• with respect to dual languages contracts, whether “equally original” means that each contract must be executed as original (not merely translation) and if yes, whether the parties to such contract can choose non-Indonesian language as the governing language.
    In practice, the impacts are disastrous, especially in relation to commercial contracts made between Indonesian and foreign parties. Most foreign parties fear that the failure of using Indonesian language in their contracts might cause the contracts to be annulled by operation of law due to breach of mandatory legal obligation. As a result, they act conservatively and request that the contracts must be executed in dual languages. Not only that this choice of action significantly delays the transactions completion and increases the parties’ costs, it also imposes unnecessary risks and liabilities, particularly because certain complicated contracts such as Indenture, Trust Deed and EPC Contracts are too technical to be perfectly translated into Indonesian language (which is a very young language compared to English). As a result of this and without any definitive meaning on the concept of “equally original,” parties are running the risk of executing a contract with misleading or incorrect terms and conditions.

    While the fear is understandable, in my opinion, acting conservatively does not solve the problems and there are better ways to solve them rather than executing all contracts in dual languages format. First, we should refer to Article 40 of Law 24/2009 which stipulates that the use of Indonesian language will be further stipulated in Presidential Regulations. I appreciate the fact that the provisions of Law 24/2009 are still valid even without those Presidential Regulations. However, it also indicates that the provisions of this Law is not yet complete, which in fact is true. As a matter of Indonesian legal principle, when the text of the law is not clear, parties to a contract should not interpret the law for the detriment of any of the parties. If a party tries to annul a contract due to failure of using Indonesian language where each party to that contract is aware that having such Indonesian version would most probably cause adverse effect, it shows that such party has bad faiths and in my opinion the court should not grant the claim. After all, why forcing the parties to use Indonesian language if it does not give any clear benefit to them?

    Second, Law 24/2009 does not provide for any sanction for failure to comply with the above requirements, and it is arguable under the general Indonesian legal principle that when a law provision does not have any sanction (or the sanctions are merely administrative), the failure of performing such provision cannot affect the validity of a legal act, i.e. the contract. This has been made clear in a famous landmark case where the Supreme Court decided that the failure of submitting a report on foreign loan (which is an administrative requirement under Bank Indonesia regulations) cannot be used as a valid reason to annul a credit agreement made between an Indonesian debtor and foreign creditors. While I understand that there is a previous case on the similar matter where the credit agreement was annulled, the latter precedent should prevail since it is in accordance with the correct interpretation of law and is closer to fairness, i.e. it is completely ridiculous and unfair to the creditors to invalidate a credit agreement due to the failure of the debtor to submit some administrative reports.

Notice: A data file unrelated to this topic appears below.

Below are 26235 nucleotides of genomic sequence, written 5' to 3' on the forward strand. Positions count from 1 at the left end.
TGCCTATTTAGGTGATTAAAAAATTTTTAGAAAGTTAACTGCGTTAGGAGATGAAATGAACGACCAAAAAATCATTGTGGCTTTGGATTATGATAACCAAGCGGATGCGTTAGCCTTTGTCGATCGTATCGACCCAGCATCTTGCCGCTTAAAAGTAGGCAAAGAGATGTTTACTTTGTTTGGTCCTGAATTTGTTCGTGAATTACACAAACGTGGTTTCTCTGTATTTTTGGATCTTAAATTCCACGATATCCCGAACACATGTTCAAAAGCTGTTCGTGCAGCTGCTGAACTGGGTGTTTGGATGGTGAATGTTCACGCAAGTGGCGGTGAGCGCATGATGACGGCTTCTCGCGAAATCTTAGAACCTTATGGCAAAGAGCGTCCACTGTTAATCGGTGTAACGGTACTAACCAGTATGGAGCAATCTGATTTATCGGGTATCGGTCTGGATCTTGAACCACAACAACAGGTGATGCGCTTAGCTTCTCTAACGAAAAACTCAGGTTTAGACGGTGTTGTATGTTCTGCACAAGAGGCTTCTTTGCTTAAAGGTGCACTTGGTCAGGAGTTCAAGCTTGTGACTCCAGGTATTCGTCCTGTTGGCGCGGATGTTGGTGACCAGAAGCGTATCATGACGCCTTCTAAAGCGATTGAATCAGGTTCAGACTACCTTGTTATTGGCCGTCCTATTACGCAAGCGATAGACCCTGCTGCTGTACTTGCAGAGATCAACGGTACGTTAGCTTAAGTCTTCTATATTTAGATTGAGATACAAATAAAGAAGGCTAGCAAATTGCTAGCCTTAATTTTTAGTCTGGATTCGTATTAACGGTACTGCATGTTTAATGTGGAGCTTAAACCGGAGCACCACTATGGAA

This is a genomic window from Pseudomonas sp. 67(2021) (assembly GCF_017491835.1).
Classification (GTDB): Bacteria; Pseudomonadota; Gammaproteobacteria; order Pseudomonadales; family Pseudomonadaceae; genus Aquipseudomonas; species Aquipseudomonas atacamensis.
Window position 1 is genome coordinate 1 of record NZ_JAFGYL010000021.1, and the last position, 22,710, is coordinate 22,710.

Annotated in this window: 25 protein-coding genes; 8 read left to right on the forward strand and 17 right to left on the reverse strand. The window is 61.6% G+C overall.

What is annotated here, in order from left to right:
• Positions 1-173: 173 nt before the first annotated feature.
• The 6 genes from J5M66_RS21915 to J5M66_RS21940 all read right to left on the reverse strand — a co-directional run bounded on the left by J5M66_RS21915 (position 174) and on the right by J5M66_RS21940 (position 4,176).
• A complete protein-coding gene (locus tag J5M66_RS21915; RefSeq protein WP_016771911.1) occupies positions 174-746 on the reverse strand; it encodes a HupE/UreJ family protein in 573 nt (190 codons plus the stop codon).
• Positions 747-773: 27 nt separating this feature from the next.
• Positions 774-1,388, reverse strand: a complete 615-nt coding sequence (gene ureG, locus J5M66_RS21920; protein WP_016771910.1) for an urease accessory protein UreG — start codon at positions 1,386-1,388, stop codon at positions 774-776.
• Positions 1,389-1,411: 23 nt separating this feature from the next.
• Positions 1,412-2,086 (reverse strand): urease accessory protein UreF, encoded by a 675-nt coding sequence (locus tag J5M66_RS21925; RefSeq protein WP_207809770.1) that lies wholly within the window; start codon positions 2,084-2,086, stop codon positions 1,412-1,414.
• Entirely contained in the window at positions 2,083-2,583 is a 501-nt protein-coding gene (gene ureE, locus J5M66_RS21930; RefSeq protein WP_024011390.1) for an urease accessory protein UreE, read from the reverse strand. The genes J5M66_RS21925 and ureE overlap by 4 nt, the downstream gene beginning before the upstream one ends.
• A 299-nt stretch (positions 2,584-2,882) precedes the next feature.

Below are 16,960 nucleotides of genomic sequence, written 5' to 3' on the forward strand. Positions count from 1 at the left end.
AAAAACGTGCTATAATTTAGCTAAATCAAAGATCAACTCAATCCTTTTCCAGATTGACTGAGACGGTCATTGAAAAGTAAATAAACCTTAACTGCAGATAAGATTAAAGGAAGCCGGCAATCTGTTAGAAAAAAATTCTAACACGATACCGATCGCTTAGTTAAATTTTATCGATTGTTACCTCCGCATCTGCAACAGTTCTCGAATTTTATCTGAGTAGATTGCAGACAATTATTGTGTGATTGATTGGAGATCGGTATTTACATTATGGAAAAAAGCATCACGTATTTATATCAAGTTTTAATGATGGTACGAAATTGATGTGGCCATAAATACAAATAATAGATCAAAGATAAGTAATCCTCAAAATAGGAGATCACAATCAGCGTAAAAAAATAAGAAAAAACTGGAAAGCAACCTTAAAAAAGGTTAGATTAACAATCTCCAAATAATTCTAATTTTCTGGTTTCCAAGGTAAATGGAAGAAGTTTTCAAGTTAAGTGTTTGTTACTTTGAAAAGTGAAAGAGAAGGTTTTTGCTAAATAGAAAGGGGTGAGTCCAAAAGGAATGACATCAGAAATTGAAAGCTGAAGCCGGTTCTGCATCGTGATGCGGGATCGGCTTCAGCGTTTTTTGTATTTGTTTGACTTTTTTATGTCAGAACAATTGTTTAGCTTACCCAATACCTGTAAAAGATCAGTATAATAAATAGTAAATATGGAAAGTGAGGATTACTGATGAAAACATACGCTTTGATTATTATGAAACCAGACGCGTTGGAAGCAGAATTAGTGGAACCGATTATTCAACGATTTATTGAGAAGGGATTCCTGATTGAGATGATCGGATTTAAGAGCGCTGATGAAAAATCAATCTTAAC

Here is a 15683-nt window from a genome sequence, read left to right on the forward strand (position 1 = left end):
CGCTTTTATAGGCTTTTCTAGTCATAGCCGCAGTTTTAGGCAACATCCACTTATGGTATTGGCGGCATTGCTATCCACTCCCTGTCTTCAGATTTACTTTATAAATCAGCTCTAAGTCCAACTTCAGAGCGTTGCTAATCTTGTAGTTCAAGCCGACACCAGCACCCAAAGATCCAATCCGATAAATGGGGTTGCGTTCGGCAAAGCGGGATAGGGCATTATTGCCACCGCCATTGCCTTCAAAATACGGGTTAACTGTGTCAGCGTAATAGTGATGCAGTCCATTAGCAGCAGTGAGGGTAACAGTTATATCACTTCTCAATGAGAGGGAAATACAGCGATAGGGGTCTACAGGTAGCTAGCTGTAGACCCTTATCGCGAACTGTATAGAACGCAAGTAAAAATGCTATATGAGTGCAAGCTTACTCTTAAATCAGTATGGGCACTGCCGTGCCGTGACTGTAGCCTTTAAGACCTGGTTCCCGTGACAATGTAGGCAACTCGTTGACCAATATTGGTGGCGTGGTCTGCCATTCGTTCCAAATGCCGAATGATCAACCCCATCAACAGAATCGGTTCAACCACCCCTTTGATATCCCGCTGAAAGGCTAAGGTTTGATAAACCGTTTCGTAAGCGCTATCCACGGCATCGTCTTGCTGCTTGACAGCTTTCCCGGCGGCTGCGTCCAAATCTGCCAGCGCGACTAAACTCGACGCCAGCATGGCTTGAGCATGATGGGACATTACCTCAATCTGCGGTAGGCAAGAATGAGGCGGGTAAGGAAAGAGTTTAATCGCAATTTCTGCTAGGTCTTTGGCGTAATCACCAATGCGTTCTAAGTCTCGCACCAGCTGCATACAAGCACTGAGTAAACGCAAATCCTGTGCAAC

Therefore, I would suggest that in case a contract involves Indonesian and foreign parties, the parties should not execute a dual languages contract without first performing a complete analysis on the advantages and risks of having such format. Suppose they conclude that having a dual languages contract is not a viable option, I would suggest them to insert a clause stating that they have agreed to execute the contract in non-Indonesian language and that they will execute an Indonesian language version of the contract when the implementing regulations clearly oblige them to do so. This mechanic would be useful to prevent any party having bad faiths from trying to annul the contract.

    On the "equally original" phrase, my suggestion is that the Parties involved must also insert a clause concerning governing language. It is indeed unclear on whether the equally original means that each language should be deemed as applicable. However, when in doubt, the Parties should not use an interpretation that harms them. In addition, why don't we refer to the freedom of contract principle? The Parties should be able to agree on the governing language of the contract, and therefore eliminating any risks to have misleading or incorrect terms. However, the main question would be: if the Parties execute the Indonesian language contract for the sake of complying with Law 24/2009 and the governing language of such Contract is non-Indonesian, what is the purpose of having an Indonesian version in the first place? Is not this a waste of time and money? The Government should answer this big question.